EVERSHEDS SUTHERLAND OBSERVATION: Sweetened beverage taxes are gaining traction across localities. In June, the Massachusetts legislature’s Joint Committee on Revenue held a hearing regarding a potential one to two cent per ounce tax. In Illinois, Cook County’s sweetened beverage tax was set to take effect July 1, but the enforcement of the tax is currently enjoined pending a hearing.


CASE: State Tax Assessor v. MCI Commc’ns Servs., Inc., Dkt. No. Ken- 16-358 (Me. June 15, 2017).

SUMMARY: The Maine Supreme Judicial Court held that property tax recovery charges and carrier cost recovery charges imposed by a provider of long distance telephone service on its customers in Maine were not subject to “service provider tax.” Because the charges were calculated with reference to revenue from exempt interstate and international telecommunications services and were not collected from customers with only intrastate services, the additional charges were also exempt. View more information.


CASE: Books-A-Million, Inc. v. South Carolina Dep’t of Revenue, No. 16-ALJ-17-0113-CC (S.C. Admin. Law Ct. June 6, 2017).

SUMMARY: The South Carolina Administrative Law Court held that the proceeds from a book retailer’s sales of discount-club memberships to customers in South Carolina are includible in the retailer’s “gross proceeds of sales” and, therefore, are subject to sales tax. The court reasoned that, but for the retailer’s sale of books and other tangible personal property, the retailer would not be able to sell discount-club memberships that allow for discounts on books and free shipping on purchases, and concluded that the membership sales constitute “value proceeding or accruing from the sale of tangible personal property.”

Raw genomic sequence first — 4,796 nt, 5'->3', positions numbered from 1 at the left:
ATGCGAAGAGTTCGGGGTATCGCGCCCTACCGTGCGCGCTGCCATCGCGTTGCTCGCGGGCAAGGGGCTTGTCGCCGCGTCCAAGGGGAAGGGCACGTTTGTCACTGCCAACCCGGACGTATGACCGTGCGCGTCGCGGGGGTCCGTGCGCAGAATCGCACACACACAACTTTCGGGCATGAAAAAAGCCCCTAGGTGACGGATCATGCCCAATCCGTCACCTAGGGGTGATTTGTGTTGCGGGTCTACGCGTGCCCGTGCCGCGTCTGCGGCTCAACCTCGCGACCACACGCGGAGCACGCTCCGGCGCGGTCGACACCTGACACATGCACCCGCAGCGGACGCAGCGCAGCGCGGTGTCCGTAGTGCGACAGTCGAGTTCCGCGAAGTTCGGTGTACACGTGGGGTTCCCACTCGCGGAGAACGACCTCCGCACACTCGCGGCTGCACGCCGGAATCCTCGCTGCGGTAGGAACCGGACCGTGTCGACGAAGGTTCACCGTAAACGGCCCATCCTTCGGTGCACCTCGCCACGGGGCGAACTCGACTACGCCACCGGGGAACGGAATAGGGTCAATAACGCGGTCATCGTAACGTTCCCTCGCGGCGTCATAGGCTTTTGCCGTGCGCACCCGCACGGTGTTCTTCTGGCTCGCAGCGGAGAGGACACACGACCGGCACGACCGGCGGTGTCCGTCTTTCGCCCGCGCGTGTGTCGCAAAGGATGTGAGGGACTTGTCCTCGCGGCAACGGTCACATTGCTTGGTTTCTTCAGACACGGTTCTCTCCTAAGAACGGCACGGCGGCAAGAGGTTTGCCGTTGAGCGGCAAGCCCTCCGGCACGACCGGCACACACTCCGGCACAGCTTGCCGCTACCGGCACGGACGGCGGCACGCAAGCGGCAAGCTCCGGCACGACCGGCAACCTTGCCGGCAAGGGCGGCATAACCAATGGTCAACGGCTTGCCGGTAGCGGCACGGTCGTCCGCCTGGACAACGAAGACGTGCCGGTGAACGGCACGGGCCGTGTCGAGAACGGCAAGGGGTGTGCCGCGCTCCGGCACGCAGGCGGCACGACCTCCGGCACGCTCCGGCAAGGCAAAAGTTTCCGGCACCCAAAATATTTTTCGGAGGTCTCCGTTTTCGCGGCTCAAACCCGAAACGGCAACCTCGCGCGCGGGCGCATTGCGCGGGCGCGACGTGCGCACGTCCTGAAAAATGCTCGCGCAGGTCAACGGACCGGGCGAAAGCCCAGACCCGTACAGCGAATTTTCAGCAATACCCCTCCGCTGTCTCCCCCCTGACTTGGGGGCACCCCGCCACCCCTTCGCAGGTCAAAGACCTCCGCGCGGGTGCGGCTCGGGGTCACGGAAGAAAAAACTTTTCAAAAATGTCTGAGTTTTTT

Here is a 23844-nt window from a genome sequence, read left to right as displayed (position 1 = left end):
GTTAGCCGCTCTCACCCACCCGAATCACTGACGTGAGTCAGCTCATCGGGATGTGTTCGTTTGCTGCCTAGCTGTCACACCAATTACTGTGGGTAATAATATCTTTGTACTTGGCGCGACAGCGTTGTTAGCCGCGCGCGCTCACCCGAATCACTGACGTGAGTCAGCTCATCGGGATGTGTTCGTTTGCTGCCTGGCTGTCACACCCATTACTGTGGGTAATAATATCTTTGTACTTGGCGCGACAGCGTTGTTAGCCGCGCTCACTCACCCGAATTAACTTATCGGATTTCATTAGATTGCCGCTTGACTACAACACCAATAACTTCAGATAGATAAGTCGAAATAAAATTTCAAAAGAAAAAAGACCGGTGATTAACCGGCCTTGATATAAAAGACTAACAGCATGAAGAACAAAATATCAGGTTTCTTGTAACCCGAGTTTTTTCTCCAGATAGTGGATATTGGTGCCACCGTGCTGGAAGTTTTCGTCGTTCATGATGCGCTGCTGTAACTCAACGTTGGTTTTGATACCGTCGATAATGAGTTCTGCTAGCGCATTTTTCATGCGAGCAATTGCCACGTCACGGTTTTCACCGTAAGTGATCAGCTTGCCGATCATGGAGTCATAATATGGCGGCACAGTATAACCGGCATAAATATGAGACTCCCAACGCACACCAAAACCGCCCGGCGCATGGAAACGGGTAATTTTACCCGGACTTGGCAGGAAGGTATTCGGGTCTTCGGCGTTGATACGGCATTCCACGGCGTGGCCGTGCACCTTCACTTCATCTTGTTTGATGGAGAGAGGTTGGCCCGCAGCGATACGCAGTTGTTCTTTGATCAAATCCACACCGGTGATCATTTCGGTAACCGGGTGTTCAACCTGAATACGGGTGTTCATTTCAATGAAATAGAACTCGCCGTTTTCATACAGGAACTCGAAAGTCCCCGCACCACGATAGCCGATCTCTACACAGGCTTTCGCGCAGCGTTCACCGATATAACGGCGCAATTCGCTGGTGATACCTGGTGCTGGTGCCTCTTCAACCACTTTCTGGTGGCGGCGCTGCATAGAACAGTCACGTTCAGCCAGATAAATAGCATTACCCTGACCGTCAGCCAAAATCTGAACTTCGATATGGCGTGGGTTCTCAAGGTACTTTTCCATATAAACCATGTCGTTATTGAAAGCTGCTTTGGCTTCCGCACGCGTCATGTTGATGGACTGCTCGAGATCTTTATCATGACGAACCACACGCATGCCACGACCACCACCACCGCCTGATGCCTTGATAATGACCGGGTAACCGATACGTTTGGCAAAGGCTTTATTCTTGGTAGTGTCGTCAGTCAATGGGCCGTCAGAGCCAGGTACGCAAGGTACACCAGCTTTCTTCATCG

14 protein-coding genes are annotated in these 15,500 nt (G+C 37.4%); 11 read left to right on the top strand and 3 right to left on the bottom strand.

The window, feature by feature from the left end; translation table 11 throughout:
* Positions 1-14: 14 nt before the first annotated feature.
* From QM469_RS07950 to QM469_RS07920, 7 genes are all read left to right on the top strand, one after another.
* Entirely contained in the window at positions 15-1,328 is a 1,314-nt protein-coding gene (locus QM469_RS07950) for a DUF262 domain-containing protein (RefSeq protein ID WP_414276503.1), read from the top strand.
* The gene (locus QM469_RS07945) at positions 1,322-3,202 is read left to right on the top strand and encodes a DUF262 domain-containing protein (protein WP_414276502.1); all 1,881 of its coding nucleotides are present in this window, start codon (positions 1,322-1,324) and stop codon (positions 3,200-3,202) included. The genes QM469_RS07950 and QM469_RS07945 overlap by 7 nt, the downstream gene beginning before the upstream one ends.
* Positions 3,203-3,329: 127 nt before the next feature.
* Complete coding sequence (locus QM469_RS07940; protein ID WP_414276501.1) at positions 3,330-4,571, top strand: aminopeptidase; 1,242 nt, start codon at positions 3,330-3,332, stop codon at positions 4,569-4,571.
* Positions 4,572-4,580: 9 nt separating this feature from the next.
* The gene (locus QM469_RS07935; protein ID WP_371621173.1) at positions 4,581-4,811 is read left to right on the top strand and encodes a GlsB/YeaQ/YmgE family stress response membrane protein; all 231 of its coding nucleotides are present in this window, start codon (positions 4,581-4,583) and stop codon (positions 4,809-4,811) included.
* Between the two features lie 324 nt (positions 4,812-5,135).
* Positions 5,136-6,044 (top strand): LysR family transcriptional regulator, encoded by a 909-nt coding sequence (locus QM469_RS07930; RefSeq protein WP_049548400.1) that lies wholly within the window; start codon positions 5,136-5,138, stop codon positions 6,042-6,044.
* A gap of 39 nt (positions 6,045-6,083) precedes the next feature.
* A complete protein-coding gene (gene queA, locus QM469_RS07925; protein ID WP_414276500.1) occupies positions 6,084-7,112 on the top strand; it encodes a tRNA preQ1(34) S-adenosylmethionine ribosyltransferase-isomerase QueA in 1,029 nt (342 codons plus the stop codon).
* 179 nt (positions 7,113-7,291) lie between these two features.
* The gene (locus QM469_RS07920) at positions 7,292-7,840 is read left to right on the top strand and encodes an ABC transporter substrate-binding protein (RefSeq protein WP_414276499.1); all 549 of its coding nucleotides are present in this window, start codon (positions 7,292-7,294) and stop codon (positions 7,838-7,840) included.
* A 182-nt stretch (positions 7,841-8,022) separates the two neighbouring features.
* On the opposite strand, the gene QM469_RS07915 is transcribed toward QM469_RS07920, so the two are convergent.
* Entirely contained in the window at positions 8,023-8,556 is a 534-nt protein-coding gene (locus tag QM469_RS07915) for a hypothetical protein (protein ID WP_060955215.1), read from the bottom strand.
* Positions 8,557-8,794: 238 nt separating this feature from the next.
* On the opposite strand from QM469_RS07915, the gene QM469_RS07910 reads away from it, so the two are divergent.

CASE: Apex Labs. Int’l Inc. v. City of Detroit, Dkt. No. 16-000724 (Mich. Tax Tribunal May 2, 2017).

SUMMARY: The Michigan Tax Tribunal held that a passive holding company formed by a private equity fund to hold an investment in a Canadian entity was not subject to the City of Detroit income tax because the company did not have nexus with the City. The company was not “doing business” in Detroit because it did “not engage in an active trade or business that required either a physical location or express direction or management” and the activities performed in the City by the company’s directors and officers were at the direction and control of the private equity fund.


CASE: BMC Software, Inc. v. Dir., Div. of Taxation, No. 000403-2012 (N.J. Tax Ct. May 24, 2017).

SUMMARY: The New Jersey Tax Court held that a corporation’s royalty payments to its parent company qualified for the “unreasonable” exception to the state’s addback requirement. The court reasoned that an addback would be unreasonable because the payments at issue were “substantively equivalent” to payments made by the corporation (or its parent) to unrelated third parties in similar transactions.


CASE: SegTEL, Inc. v. City of Nashua, Dkt. No. 2016-0305 (N.H. June 9, 2017)